As we start getting into the heart of cold and flu season, your family dentist in Lakewood understands that many patients tend to ignore their oral health while sick. Even though you may not feel like brushing and flossing when sniffling and sneezing, taking care of your body remains your top priority, and that includes your mouth.
While it’s important to take care of your oral health all year, it’s especially important when sick. Here are a few ways to care for your oral health when feeling under the weather.
Practice Quality Hygiene Habits
When you’re coughing and sneezing, you know the importance of covering your mouth. Don’t forget to maintain your dental and toothbrush hygiene as well.
The flu virus can live on moist surfaces for up to 72 hours, according to the Centers for Disease Control and Prevention. This makes it incredibly important that you don’t share your toothbrush with anyone, especially when sick. Sharing a toothbrush – even with a significant other or child – is a great way to pass germs back and forth, making it more likely that one or both of you get sick more frequently.
You can also pass harmful oral bacteria between mouths by sharing a toothbrush. This can be especially problematic if one person shares a brush with another who doesn’t brush as frequently. The germs you eliminate by brushing and flossing regularly can be easily reintroduced into your mouth by sharing a toothbrush with someone who only occasionally takes care of their oral hygiene.
Fortunately, you don’t need to replace your toothbrush after overcoming an illness. Unless your immune system has become severely compromised, the chances you’ll reinfect yourself are extremely low.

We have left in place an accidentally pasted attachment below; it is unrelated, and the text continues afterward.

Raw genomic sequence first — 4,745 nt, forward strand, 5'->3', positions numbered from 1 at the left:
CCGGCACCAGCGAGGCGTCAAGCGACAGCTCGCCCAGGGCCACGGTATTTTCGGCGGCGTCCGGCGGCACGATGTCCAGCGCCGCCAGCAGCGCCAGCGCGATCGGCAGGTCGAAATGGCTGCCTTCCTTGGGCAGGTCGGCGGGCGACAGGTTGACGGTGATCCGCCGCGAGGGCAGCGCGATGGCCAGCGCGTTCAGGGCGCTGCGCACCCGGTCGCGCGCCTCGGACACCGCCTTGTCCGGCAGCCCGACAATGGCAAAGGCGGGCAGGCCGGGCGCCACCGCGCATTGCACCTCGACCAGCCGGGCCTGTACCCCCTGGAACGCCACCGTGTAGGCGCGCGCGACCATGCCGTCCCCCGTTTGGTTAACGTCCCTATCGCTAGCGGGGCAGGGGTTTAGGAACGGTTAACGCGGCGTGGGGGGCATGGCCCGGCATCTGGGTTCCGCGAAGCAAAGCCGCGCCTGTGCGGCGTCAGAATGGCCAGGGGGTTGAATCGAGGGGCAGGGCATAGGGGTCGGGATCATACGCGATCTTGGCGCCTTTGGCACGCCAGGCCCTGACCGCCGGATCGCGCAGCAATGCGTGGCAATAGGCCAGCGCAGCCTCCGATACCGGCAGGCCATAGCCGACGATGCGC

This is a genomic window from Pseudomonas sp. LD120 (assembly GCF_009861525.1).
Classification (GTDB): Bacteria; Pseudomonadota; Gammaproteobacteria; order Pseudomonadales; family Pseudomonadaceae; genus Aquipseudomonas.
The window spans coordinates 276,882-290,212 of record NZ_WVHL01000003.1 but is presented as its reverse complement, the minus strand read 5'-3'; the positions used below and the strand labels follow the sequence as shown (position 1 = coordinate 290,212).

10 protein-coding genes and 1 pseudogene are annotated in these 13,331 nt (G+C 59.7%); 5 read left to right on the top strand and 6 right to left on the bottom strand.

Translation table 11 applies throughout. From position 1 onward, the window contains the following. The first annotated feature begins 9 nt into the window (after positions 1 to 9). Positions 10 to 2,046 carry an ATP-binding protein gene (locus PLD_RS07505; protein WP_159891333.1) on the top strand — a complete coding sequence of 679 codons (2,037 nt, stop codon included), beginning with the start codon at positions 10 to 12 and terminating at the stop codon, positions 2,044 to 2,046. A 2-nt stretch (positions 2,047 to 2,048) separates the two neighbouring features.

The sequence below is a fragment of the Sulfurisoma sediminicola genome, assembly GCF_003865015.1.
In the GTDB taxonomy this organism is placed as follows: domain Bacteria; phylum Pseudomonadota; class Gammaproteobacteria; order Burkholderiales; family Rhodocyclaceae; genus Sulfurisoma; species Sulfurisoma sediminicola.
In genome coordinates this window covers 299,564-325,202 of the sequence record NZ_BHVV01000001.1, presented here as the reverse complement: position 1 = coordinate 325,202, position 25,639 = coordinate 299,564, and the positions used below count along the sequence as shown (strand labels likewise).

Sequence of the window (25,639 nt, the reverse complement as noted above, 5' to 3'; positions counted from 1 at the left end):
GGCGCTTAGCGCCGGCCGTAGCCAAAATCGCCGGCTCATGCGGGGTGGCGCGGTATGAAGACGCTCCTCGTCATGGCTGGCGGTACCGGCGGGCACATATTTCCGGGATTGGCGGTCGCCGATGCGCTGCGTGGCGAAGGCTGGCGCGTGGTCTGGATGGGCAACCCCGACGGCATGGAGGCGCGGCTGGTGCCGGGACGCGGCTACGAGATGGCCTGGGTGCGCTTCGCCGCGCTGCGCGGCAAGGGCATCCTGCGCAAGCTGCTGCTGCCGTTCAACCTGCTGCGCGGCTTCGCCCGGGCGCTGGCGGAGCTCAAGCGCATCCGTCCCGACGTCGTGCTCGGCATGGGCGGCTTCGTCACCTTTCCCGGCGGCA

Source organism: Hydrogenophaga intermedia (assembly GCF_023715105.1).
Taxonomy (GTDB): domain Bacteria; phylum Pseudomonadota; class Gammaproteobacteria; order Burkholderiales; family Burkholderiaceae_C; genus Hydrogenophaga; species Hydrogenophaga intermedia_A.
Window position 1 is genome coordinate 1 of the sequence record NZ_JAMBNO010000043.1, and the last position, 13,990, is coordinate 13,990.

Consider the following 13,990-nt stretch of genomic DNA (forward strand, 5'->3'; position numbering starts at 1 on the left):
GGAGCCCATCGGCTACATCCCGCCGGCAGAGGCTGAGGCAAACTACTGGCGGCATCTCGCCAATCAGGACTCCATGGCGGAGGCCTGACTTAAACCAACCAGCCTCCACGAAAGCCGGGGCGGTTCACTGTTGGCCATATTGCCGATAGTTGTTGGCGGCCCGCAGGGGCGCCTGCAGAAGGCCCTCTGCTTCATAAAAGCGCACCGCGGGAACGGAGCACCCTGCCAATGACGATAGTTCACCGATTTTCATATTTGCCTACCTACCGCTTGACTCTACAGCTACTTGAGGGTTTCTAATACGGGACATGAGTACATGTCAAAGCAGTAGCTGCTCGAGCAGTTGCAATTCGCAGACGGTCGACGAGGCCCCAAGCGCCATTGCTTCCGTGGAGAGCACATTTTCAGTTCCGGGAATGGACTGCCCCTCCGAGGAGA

Use Sugar-Free Cough Drops
Make sure to check the label before buying a brand of cough drops to avoid ingredients like corn syrup or fructose. In fact, many brands of cough drops contain such high levels of sugar that they’re like sucking on a piece of hard candy.
As your family dentist in Lakewood has explained, sugar is one of the primary causes of cavities. The longer you keep a sugary cough drop in your mouth, the more time harmful cavity-causing bacteria has to use that sugar to produce corrosive substances that can slowly destroy tooth enamel.
Rinse Thoroughly After Vomiting
One of the most unpleasant side effects of nasty viruses like the stomach flu is vomiting. While you might feel like brushing immediately after vomiting to remove the foul taste, you should actually wait.
When you vomit, stomach acids travel up through the esophagus and into the mouth, coming into contact with your teeth. If you brush too soon after vomiting, you’re basically spreading that stomach acid all over the surface of your teeth. Stomach acid is incredibly corrosive, so you could inadvertently harm the health of your teeth by brushing.
Instead of picking up your toothbrush, thoroughly rinse your mouth with water, or a mixture of water and a tablespoon of baking soda to help neutralize and remove stomach acid. Once you’ve rinsed, you can feel free to brush about 30 minutes later.
Avoid Dry Mouth by Staying Hydrated
When dealing with an illness, you need to stay fully hydrated for a number of reasons. One is to prevent dry mouth. Not only is suffering from dry mouth uncomfortable, the condition also places you at a higher risk for cavities. The medications you take to help fight your cold or flu – such as pain relievers, decongestants, or antihistamines – can also cause your mouth to dry out. Make sure to drink plenty of water and to suck on sugar-free cough drops to keep your saliva flowing.
Drink the Right Types of Fluids
Water always ranks as the best beverage to drink in terms of what’s best for your mouth and body. Sports drinks might be recommended to help you replenish electrolytes when sick, but drink them in moderation. Most sports drinks on the market contain nearly as much sugar as a bottle of soda, making them a less health alternative to drinking water.